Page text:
Last Five Miles, AB (Photo by NCC)

Last Five Miles, AB (Photo by NCC)

Fleming Ranch

Reclamation of Fleming Ranch, AB (Photo by NCC)

Reclamation of Fleming Ranch, AB (Photo by NCC)

Conservation region: Rocky Mountain Front
Natural priority area: Castle Crowsnest Watershed

What's in a name?

Fleming Ranch (originally named the Jarvie Property) is considered an ecologically significant grizzly bear corridor. The Nature Conservancy of Canada (NCC) proposed a name change when the organization purchased the property from the Rocky Mountain Elk Foundation, because the Fleming family were the original owners of the land.

The Fleming Ranch, as it is now called, is an important feature of NCC's conservation efforts in Alberta. The 118-hectare (292-acre) property is mostly open areas of grassland interspersed with trees. The Crowsnest River flows through the property, and it is frequented by elk, deer, wolves, cougars, black bears and grizzly bears.

It is located five kilometres from the town of Coleman.

Reclaiming the land

NCC was committed to conserving this ecologically significant parcel of land, but there was a fair bit of work that had to be completed. Invasive species had taken over the property, and the fence near the forested area was due for an upgrade. The five-hectare (12-acre) gravel pit needed immediate restoration. NCC saw the potential in this land and decided to restore the Fleming Ranch to its natural beauty.

In 2011, plans were made to reclaim the land and bring back native vegetation. Native vegetation is more adapted to local climate, and provides better nutrition for wildlife. NCC invited volunteers from the community to help out with the reclamation project.

Giving the land some tender care

The restoration started with the gravel pit. The late Don Dabbs, an NCC board member in Alberta, was instrumental to the project. He oversaw the initial stages of the reclamation efforts and cared deeply about the property.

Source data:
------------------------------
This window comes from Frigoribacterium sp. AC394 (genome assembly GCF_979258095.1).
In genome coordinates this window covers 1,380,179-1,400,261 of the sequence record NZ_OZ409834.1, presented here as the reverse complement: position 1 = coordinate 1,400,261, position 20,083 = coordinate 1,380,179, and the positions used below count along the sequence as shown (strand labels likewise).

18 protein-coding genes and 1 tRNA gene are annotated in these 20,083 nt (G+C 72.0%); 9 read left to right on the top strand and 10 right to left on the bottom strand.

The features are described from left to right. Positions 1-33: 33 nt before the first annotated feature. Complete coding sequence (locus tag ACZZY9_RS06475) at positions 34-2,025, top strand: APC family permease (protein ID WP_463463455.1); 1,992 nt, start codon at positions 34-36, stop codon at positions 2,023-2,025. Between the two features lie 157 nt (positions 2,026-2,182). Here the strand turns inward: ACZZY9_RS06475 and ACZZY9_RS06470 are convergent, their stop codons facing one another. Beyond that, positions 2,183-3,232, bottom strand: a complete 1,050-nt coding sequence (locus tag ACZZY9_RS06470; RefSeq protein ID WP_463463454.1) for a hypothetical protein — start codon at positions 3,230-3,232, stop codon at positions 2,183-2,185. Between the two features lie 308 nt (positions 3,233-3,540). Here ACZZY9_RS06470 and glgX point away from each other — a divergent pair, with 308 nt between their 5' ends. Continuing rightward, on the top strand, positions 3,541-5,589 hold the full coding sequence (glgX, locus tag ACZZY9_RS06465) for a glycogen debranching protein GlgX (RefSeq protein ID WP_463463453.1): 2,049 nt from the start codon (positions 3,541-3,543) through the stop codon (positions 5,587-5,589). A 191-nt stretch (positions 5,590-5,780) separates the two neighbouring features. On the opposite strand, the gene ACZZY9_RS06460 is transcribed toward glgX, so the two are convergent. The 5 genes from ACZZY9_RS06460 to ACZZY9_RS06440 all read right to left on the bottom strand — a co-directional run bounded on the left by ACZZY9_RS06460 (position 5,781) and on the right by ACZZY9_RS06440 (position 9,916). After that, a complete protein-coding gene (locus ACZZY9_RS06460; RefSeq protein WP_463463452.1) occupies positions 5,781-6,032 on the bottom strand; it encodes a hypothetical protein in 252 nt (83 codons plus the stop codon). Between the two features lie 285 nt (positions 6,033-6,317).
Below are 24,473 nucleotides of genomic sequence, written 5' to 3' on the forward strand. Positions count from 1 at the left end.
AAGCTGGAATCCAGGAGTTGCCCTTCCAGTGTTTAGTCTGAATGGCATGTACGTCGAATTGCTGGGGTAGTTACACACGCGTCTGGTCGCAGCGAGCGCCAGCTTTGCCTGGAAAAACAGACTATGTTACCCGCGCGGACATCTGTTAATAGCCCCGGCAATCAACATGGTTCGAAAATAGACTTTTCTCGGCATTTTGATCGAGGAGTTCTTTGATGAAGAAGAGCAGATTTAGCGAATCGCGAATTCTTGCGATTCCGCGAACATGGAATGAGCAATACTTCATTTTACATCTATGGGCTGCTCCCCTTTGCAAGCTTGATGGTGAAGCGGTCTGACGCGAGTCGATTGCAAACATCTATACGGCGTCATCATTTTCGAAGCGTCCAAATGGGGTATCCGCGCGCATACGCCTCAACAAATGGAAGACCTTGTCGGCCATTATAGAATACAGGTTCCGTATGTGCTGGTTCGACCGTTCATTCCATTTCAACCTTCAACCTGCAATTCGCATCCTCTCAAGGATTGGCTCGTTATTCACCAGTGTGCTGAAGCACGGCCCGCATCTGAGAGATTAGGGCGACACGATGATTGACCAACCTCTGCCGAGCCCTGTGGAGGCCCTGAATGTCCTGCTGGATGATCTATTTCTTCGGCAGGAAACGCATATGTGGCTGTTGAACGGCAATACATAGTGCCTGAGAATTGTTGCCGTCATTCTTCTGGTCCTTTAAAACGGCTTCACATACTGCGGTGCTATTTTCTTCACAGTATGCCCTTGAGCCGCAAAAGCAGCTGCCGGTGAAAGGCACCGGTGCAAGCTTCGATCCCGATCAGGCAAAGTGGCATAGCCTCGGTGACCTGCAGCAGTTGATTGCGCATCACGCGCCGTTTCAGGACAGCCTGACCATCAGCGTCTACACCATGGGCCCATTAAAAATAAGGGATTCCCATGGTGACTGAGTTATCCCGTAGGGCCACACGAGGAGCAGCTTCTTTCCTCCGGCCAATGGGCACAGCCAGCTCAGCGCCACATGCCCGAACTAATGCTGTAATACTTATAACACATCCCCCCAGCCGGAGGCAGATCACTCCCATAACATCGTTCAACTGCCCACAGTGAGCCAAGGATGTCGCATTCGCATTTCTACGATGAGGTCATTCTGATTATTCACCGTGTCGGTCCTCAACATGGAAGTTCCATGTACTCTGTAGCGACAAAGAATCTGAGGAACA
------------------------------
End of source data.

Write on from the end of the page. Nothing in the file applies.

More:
Elk, AB (photo by NCC)

Elk, AB (photo by NCC)

NCC wanted to add some vegetation, so soil was laid to get the ball rolling. Later, slender wheat grass was put down along with some barley seed, which will hold the dirt in place. The gravel pit flourished with grass, and what was once an eyesore is now a source of food for elk. Within one season, the grass started to tolerate winter grazing from wildlife. Although the weed battle continues, there certainly isn't the prevalence of blueweed and knapweed that there was in previous years. That is not the end for the gravel pit, however, as a five-year project was put into place.

Volunteers to the rescue

In 2013, NCC’s Conservation Volunteers program held an event on the property to harvest native wildflower and grass species. After a successful event, the seeds were given to professional contractors to distribute around the gravel pit and surroundings, so native species would be reintroduced to the area.

Thanks to the work of NCC supporters, Fleming Ranch is a sight to see, and an area that has become a valuable food source for wildlife. Cattle can also be found grazing during parts of the year. The gravel pit has been flourishing for a couple of years, and signs of native plants are visible on-site. NCC has future plans to acquire more area around the property to conserve as much of the migration corridor as possible

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